While Europe is generally a safe continent, there are also some dangerous animals in Greece to be wary of. However, spiders in Greece are not among them. There is not a single species of venomous spider in the country, meaning that a native Greek spider won’t cause you harm. However, it’s still useful to be able to identify and spot spiders in Greece.
If you love animals, then spiders are worth learning more about. They’re a vital part of the ecosystem and ensuring their continued existence keeps us all safe. Whenever you spot a spider, it’s important to make sure they’re safe and not cause them any harm. After all, they won’t cause you any harm either.
Many people fear spiders but spiders in Greece are completely harmless and crucial to European biodiversity. Here are seven of the most common Greek spiders, including their main characteristics. This will help you identify them so they can stay safe and protected.
The ladybird is a sight to behold. You’re a truly lucky person if you’re able to spot one of these during your trip to Greece since they’re becoming increasingly rare. Its name comes from the distinctive black and red markings that make this spider look somewhat like a ladybird (also known as a ladybug).
If you spot a ladybird spider, then there’s no need to worry. They aren’t poisonous so you won’t have any problems if they bite you. A bite is rare but it could occur if the spider feels that its life is threatened. Therefore, it’s a good idea not to touch one if you don’t have to.
The female ladybird spider grows to around 1.6cm while a male rarely even reaches 1cm. This makes them a small and, if we’re being totally honest, pretty cute spider. Nevertheless, you shouldn’t attempt to pet a ladybird spider.
Pink Crab Spider
One of the most wonderful spiders in Greece that you might come across is the pink crab spider. You’ll recognize it instantly if you do see it. That’s because, as the name clearly implies, they’re bright pink and look kind of like a crab. That makes them stand out if you’ve never seen a creature like this.
You might be worried about touching this spider. The bright color often means that it’s venomous. Well, you’re right to be worried. The pink crab spider is, indeed, venomous. However, it’s such a small animal that its mouth is too small to pierce human skin. That’s why serious bites from this spider are unheard of.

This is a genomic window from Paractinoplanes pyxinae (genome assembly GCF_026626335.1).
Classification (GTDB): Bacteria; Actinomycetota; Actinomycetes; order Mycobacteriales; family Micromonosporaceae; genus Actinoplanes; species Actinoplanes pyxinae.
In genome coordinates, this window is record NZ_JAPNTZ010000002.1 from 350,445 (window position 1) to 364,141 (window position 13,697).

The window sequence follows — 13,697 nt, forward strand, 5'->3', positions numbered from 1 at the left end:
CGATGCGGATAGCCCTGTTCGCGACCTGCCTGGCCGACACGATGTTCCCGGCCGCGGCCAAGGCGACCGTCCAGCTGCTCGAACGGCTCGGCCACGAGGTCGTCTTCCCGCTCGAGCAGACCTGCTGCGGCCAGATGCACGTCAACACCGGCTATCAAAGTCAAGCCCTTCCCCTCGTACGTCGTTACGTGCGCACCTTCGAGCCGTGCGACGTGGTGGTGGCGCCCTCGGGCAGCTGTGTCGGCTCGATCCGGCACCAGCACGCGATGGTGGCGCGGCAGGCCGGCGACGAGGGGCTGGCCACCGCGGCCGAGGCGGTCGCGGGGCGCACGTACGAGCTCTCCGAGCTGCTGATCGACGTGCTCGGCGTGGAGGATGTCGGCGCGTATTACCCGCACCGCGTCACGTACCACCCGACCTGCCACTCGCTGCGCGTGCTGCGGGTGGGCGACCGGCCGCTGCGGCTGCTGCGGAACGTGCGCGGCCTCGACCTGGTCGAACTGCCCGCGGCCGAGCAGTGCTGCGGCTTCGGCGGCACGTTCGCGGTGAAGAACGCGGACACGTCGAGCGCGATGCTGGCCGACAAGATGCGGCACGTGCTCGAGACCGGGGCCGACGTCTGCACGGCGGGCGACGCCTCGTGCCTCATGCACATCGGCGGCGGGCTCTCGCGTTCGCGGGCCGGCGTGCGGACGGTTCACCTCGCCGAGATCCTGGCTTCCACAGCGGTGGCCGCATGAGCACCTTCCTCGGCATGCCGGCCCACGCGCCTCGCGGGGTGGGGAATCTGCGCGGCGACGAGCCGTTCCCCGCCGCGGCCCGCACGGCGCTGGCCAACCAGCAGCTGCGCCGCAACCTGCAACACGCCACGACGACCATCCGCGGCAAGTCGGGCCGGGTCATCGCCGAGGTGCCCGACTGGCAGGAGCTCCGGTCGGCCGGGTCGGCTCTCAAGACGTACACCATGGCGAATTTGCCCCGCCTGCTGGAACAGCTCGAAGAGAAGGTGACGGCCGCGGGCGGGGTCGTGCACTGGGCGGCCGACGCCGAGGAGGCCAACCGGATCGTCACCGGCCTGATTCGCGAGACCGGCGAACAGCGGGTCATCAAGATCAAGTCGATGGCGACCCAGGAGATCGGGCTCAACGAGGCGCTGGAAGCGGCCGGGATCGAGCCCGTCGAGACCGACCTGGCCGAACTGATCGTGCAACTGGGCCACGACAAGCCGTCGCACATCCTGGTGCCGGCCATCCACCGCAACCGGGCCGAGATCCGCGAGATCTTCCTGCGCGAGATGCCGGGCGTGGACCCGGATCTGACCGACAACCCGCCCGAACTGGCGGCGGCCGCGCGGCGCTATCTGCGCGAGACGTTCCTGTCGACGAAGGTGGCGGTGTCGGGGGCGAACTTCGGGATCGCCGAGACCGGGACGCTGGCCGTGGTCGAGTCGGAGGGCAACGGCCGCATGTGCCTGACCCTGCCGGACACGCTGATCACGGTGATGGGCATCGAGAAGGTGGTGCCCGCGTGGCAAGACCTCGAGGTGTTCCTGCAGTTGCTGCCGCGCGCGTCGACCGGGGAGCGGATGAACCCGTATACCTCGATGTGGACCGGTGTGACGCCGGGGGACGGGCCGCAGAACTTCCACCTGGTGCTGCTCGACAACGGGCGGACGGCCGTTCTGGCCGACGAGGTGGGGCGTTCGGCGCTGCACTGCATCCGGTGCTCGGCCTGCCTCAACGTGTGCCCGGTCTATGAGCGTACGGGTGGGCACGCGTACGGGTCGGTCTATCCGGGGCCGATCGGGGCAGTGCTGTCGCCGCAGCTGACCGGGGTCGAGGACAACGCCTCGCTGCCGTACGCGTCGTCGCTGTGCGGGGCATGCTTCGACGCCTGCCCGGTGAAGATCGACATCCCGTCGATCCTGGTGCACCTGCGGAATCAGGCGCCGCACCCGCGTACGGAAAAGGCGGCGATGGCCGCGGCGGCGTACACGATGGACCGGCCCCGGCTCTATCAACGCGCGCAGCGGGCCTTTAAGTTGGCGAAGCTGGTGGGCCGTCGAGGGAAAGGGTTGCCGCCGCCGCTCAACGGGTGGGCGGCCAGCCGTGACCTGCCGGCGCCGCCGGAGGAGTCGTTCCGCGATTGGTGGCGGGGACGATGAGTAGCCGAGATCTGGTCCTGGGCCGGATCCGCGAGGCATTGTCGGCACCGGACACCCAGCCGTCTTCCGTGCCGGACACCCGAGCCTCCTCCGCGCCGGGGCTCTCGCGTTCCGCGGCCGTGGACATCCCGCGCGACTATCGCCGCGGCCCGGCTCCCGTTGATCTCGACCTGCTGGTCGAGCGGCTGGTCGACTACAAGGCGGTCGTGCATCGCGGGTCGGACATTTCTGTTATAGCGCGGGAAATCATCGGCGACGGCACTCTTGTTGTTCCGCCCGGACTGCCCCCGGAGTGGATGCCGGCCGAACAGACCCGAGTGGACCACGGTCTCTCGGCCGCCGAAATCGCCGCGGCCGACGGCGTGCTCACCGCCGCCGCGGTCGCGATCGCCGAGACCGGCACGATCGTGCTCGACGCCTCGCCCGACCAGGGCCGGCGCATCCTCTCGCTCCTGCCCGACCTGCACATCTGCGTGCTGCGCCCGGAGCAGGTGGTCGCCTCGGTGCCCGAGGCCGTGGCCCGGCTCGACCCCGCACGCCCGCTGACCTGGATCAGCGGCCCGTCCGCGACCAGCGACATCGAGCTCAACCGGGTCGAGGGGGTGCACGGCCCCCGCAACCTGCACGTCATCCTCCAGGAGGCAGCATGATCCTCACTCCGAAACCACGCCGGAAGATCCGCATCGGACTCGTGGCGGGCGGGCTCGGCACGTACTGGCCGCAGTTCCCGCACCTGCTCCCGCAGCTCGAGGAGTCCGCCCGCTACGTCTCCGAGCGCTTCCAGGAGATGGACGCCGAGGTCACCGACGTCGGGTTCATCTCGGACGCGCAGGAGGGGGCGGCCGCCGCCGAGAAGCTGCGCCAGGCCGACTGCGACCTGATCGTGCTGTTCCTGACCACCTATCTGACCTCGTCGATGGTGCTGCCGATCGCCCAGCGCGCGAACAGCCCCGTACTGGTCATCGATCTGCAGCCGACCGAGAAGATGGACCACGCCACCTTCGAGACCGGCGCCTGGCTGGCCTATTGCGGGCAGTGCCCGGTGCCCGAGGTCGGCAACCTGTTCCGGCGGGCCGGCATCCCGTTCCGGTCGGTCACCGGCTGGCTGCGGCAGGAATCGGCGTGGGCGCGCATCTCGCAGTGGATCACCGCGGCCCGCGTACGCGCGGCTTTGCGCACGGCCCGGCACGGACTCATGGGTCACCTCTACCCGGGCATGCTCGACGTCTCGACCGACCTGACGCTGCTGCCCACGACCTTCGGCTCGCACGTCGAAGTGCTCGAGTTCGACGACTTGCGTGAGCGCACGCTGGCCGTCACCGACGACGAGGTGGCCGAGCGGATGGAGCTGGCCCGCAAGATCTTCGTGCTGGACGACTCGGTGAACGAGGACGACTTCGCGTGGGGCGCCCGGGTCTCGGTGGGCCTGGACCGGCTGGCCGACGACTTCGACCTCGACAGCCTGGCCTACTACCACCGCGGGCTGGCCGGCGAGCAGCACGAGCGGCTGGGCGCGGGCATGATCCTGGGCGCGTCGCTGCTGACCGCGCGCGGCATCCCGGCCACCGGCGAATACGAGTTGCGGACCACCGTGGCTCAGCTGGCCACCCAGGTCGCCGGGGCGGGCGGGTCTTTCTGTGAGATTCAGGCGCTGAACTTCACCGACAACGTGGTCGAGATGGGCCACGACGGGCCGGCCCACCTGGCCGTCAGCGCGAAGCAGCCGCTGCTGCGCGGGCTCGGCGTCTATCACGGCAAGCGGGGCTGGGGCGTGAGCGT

If you’re a spider enthusiast, then keep your eye out for the pink crab spider in Greece. With a body size of under 1cm, though, they can be relatively hard to spot. Just keep your eyes peeled as best you can.
In warmer countries like Greece and Spain, you may not see as many spiders as you’re used to. They like the cold, meaning that they have to stay hidden in warmer countries. One spider that you’re most likely to spot in Greece, though, is the cross-orb weaver. This is a kind of European garden spider, which is found all across the continent.
The cross-orb spider may bite so it’s best to leave them alone if you spot one. Fortunately, though, they’re not venomous. This is good because it means that they aren’t harmful to humans. Nevertheless, the bite can itch a little and certainly isn’t pleasant.
Like all spiders, the females tend to be bigger. Even so, they only grow to around 1.5cm while a male can scarcely hit 0.9cm. This makes them among the smallest spiders and nothing to worry about. They’ll happily keep to themselves, roaming around the garden looking for food.
If you spot something that looks like a cross-orb weaver but isn’t, then there’s a good chance that it’s a gorse-orb weaver. These are also incredibly common and there’s a good chance you’ll find a few of these wonderful little critters in Greece. Some people fear this spider, which can often come with colorful markings.
However, make sure that you don’t kill a gorse-orb spider if you happen to see one. They’re important for the ecosystem and help to maintain a healthy environment. Their venom is incredibly weak and doesn’t have the potential to harm you or your pets. They certainly aren’t interested in attacking such large animals, either.